Folklore suggests it was Liu An, a prince and an advisor to the emperor during the Han Dynasty, who discovered soymilk when tending to the needs of his ailing mother. Knowing that the nutritious legume needed a lot of chewing, he soaked it and ground it into liquid. Miraculously Liu’s mother regained her strength after a daily fix of the drink. Hey presto: soymilk became a symbol of wellness.
The world’s first soymilk factorywas built in France, not China, however. Li Yuying, an agricultural economist and a supporter of revolutionary Sun Yat-sen, set up Caséo-Sojaïne in 1908, to produce a variety of soy products including flour, bean curd (or tofu) and soymilk. Using the factory as a base for Chinese students to exchange political ideas, Li and his colleagues also developed proprietary techniques for making soy products and won the world’s first patent for soymilk.
In recent decades the influence of Western diets saw dairy grow at the expense of the soy equivalent in China. However, an increasing interest in low-fat products and vegetarianism has reignited local interest in the plant-based protein drink. Hong Kong is at the vanguard, in. terms of soymilk’s popularity with the average consumer spending $27 on the drink per year. Mintel, a London-based consulting firm, says demand across the border is catching up, with soymilk’s estimated compound annual sales growth running at about 24% in recent years.
Hong Kong-based Vitasoy International is one of the brands looking to benefit by turning processed soymilk into a conveniently packaged drink.
Vitasoy’s financial results have been supercharged over the last two years, with its mainland sales logging double-digit growth quarter after quarter. In the first half of 2018, Vitasoy’s revenues there rose a third on the year, dwarfing the 4% lift on its home turf. The jump in profit was even more impressive, at 42%, compared to a 5% uptick in Hong Kong. In fact, the mainland has been Vitasoy’s largest market since 2015, accounting for two-thirds of its sales – which totalled HK$4.45 billion ($570 million) as of September. Vitasoy is one of very few Hong Kong brands that have succeeded in grabbing a major share of the Chinese market.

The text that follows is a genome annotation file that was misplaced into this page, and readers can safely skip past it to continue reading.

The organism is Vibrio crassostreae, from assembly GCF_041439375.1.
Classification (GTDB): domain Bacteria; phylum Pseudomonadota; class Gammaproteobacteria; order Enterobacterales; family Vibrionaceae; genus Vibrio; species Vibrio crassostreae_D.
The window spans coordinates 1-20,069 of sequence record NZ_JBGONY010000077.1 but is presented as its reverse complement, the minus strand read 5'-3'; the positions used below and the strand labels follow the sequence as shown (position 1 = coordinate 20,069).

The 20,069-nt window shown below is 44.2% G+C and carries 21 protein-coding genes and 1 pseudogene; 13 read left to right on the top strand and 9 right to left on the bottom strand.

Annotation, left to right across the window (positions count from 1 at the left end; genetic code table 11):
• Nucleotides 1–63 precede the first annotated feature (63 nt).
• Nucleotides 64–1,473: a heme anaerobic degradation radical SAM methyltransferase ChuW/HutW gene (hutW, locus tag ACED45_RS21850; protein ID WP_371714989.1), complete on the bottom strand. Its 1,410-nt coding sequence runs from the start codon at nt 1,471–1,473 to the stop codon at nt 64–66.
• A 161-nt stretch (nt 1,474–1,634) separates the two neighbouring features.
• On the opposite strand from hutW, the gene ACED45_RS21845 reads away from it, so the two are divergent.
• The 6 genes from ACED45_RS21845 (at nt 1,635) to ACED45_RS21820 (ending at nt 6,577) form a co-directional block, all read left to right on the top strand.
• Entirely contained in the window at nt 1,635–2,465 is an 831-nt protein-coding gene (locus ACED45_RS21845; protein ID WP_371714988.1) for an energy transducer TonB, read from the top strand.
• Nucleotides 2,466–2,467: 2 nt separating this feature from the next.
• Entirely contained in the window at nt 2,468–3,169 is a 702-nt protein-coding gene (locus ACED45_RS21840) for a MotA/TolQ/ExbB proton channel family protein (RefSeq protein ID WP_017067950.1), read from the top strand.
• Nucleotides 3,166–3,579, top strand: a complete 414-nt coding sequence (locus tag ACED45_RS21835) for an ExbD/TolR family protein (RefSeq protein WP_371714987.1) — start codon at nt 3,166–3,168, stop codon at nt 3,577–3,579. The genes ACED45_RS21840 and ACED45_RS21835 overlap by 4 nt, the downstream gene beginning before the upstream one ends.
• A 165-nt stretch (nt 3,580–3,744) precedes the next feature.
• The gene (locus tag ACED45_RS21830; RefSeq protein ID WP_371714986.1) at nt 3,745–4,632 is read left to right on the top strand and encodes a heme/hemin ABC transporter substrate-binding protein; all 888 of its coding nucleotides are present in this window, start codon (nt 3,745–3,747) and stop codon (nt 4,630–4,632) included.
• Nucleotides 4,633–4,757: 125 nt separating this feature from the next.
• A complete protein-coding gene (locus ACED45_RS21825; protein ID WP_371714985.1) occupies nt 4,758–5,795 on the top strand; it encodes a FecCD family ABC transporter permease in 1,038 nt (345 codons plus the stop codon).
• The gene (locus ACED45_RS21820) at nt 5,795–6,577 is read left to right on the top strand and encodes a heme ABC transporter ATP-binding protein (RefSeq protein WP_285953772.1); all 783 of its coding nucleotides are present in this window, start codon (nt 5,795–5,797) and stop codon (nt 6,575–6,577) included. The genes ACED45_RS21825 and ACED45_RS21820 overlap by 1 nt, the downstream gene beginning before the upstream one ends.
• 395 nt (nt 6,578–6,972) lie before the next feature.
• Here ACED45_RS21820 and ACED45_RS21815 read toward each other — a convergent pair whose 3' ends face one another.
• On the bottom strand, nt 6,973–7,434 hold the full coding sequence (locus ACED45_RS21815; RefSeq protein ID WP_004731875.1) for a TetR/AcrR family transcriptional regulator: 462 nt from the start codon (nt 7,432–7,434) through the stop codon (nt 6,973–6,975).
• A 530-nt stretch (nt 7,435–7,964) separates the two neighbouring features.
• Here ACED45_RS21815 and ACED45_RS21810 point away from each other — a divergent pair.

Founded in 1940 by Lo Kwee-seong, a native of Shaanxi who spent his teenage years in British Malaya and later studied at the University of Hong Kong, Vitasoy is a household name in the former colony.
Lo started his business from a refugee camp for people fleeing the civil war in China, after he noticed many cases of malnutrition. Company folklore has it that he bought a stone grinder, soybeans and sugar, and taught onlookers how to make soymilk. A major commercial breakthrough came in 1953, when the company developed a sterilisation technology that allowed its milk to be stored without refrigeration. “Vitasoy’s sales then crossed one million [Hong Kong dollars] for the first time,” Winston Lo Yau-lai, who took over his father’s empire in the late 1970s, told Apple Daily.
The adoption of the Tetra Pak packaging technology in 1975 further propelled revenues. By virtue of extending the soymilk’s shelf life to six months, the novel (and much lighter) packaging encouraged Vitasoy to think about exports to other parts of Asia and beyond. But inevitably the mainland market was always going to be the gamechanger. News portal Jiemian said Vitasoy commanded 42% of the ready-to-drink segment within the overall soymilk market in 2017 (which amounted to approximately $9 billion in sales, including fresh soymilk). This is despite Vitasoy’s commercial presence still being rather concentrated in China’s southern and coastal areas.
Although dietary tastes seem to be evolving in Vitasoy’s favour, the problem it now faces is competitors trying to piggyback on its success. Fujian-based Dali Foods Group, for instance, launched Doubendou in April 2017. Within nine months the soymilk brand had reached breakeven, with sales jumping 72% in the first half of 2018. “The ambition of Doubendou is beyond taking down Vitasoy or commanding the soymilk market”, wrote Kuaixiaorui Guancha, a zimeiti. “More significantly it is looking to grab customers from the dairy milk market, which is also the breakfast market.”
Vitasoy doesn’t want to be dependent on its soymilk sales and it has widened its range into tea, juices and bottled water. Its lemon tea has been a particular favourite recently, backed by an attention-grabbing meme that went viral proclaiming “Drinking Vita Lemon Tea is cooler than smoking marijuana”.
A survey by food delivery platform Ele.me in November found that Vitasoy’s Lemon Tea was the second most popular beverage in Guangzhou (after Coke) and ranked fifth in Shanghai.
Investors’ bullish outlook for the company has driven its Hong Kong-listed shares 50% higher in the past year, trading at 55 times its trailing earnings as of mid-January.
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